music friday: pink, "beautiful trauma"
what i watched last year

film fatales #34: lady bird (greta gerwig, 2017)

Greta Gerwig's directorial debut is a confident piece of work, a love letter to Sacramento (something I never thought I'd see). Saoirse Ronan looks close enough to Gerwig to bring the autobiographical elements to the forefront, and the film is populated by solid actors who seem to be enjoying the dialogue they have been given.

Lady Bird is a coming-of-age story, and there isn't a lot unique about the approach. Much like Real Women Have Curves (about which more in a bit), Lady Bird is less about breaking the typical rules of such stories than it is with introducing new people into the story, which has long been a place for young boys to become men. It is startling that even in 2017, the idea of a woman writing and directing an autobiographical tale about a young girl's steps towards being a grown up, is somehow surprising.

There is much to like about Lady Bird, and I don't mean to damn it with faint praise. But the critical response has been monumentally positive. For awhile, it held the record for the best-reviewed film in movie history on Rotten Tomatoes (as of this writing, Lady Bird has received 211 "Fresh" reviews and only one "Rotten"). It is wonderful to see a movie directed by a woman getting such acclaim. And Lady Bird is very good. But I confess I can't see why it has gotten such overwhelmingly positive reviews. Perhaps part of this is the methodology of the Rotten Tomatoes site ... a review like mine here would be counted as "Fresh", even if I'm not ready to declare the movie one of the all-time greats. It's hard to dislike Lady Bird, and the Rotten Tomatoes system may just reflect the fact that few people have complaints about the movie. Not all 211 of those reviewers think Lady Bird is the best movie of all time, but they all like it more than a little.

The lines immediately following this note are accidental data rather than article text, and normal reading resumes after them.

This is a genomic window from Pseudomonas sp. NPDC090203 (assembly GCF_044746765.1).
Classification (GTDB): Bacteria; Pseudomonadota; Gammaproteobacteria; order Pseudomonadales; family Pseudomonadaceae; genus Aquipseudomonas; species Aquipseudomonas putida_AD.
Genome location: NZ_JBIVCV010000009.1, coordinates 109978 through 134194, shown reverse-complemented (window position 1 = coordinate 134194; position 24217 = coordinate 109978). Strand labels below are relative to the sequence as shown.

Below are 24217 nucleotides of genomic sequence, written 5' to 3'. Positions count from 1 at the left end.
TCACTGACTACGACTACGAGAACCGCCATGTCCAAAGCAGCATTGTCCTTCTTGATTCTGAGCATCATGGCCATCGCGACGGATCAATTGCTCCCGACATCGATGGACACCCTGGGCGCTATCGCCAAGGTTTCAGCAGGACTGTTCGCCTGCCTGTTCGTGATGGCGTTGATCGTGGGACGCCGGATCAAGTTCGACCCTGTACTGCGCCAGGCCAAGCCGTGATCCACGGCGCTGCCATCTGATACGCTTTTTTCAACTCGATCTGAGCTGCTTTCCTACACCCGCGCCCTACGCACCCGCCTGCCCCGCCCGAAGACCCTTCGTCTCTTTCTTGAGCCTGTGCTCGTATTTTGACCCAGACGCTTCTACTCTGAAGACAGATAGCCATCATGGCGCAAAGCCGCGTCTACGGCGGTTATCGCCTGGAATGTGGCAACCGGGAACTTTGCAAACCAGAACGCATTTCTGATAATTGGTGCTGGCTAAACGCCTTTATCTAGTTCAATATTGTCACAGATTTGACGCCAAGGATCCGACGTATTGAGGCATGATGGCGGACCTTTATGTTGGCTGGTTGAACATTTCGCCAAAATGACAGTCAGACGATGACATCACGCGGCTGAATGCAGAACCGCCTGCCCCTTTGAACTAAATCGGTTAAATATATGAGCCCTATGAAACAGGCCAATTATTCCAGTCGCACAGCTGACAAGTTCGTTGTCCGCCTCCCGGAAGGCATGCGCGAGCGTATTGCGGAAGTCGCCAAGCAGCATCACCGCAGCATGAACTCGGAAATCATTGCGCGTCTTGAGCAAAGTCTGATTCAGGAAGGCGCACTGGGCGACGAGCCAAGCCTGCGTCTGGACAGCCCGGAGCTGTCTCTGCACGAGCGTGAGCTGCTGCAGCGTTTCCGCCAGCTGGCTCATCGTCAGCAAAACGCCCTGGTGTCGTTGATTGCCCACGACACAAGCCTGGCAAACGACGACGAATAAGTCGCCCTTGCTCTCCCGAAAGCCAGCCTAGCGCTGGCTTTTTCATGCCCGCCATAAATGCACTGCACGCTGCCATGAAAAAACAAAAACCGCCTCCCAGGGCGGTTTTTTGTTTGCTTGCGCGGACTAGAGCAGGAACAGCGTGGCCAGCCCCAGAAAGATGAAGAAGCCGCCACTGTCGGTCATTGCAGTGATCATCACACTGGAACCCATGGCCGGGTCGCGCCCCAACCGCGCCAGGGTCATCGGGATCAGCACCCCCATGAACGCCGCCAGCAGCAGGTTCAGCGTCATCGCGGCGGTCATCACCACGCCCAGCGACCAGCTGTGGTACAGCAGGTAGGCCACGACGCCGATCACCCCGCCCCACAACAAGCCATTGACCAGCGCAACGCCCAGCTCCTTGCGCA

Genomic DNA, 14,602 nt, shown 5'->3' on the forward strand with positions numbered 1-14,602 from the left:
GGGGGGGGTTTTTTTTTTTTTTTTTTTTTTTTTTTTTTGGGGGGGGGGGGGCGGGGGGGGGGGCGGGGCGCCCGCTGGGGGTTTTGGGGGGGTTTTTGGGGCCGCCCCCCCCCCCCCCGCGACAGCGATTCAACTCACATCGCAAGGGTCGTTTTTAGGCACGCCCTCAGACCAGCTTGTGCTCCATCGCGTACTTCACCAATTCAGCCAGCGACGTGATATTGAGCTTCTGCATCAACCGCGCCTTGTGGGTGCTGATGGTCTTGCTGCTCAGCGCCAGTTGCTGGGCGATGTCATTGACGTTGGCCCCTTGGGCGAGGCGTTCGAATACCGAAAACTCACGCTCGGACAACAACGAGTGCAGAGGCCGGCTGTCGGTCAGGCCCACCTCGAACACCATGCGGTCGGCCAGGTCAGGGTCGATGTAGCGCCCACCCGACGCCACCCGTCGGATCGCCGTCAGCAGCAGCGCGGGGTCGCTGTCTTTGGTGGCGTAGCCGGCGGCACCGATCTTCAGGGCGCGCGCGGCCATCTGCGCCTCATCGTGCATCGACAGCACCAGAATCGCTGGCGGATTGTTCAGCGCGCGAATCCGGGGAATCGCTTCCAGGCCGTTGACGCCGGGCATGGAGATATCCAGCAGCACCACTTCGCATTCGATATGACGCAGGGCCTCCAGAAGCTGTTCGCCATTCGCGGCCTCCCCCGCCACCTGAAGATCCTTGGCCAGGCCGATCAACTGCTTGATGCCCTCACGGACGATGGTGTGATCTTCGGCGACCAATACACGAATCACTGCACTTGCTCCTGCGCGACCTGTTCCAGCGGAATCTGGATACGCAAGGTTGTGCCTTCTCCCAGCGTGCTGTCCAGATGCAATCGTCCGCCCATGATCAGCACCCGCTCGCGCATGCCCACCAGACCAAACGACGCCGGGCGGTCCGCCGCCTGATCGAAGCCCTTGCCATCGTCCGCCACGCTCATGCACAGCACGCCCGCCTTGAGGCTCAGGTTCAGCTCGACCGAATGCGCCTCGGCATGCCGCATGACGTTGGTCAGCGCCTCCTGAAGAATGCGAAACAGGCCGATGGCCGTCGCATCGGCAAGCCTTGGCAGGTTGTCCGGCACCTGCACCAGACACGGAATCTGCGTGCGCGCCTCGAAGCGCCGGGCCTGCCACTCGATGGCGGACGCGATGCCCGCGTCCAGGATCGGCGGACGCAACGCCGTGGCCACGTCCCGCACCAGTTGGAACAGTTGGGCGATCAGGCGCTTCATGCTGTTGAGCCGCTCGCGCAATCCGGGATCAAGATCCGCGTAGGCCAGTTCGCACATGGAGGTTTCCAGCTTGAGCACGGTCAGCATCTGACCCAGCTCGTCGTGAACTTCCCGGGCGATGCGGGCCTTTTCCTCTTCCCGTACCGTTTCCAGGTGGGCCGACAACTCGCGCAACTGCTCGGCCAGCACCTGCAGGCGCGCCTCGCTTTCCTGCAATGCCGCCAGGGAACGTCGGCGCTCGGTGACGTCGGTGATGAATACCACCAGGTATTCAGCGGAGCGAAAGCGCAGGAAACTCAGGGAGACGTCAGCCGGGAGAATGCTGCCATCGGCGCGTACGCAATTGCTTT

There is one big complaint, something I referred to when I wrote about Real Women Have Curves. Michelle Cruz Gonzales said Gerwig plagiarized Lady Bird from Real Women, finding the similarities too frequent to ignore. I encourage you to read her piece ("An English Instructor Asks: Did Greta Gerwig Plagiarize Lady Bird?"), along with a follow-up, "Of Lady Bird, Real Women Have Curves, and Revisiting the Question of Plagiarism". I don't think Cruz Gonzales is convincing on the question of plagiarism, but her arguments are crucial in identifying reasons why Real Women Have Curves seems to have fallen by the wayside while Lady Bird collects rave reviews. They are both coming-of-age stories about young girls. They both focus on the relationship between the girl and her mother. And both girls have similar dreams of going to college in the East. But, as one commenter on her blog wrote, "This is not a unique story." What is unique about Real Women is that the story takes place in a Latinx environment, just as what is unique about Lady Bird is that it is not about a boy, as is often the case, but about a girl. But pointing to the similar problematic relationships the girls have with their mothers is not evidence of plagiarism, just a recognition of where family drama often arises.

Having said all of this, Cruz Gonzales and others are right: Real Women Have Curves deserves more attention and a revisit, while there is something a bit bothersome about Lady Bird's impressive critical consensus. If you like Lady Bird, you should check out Real Women Have Curves. But they are different movies, and both are very good.

(Explanation of the Film Fatales Series.)



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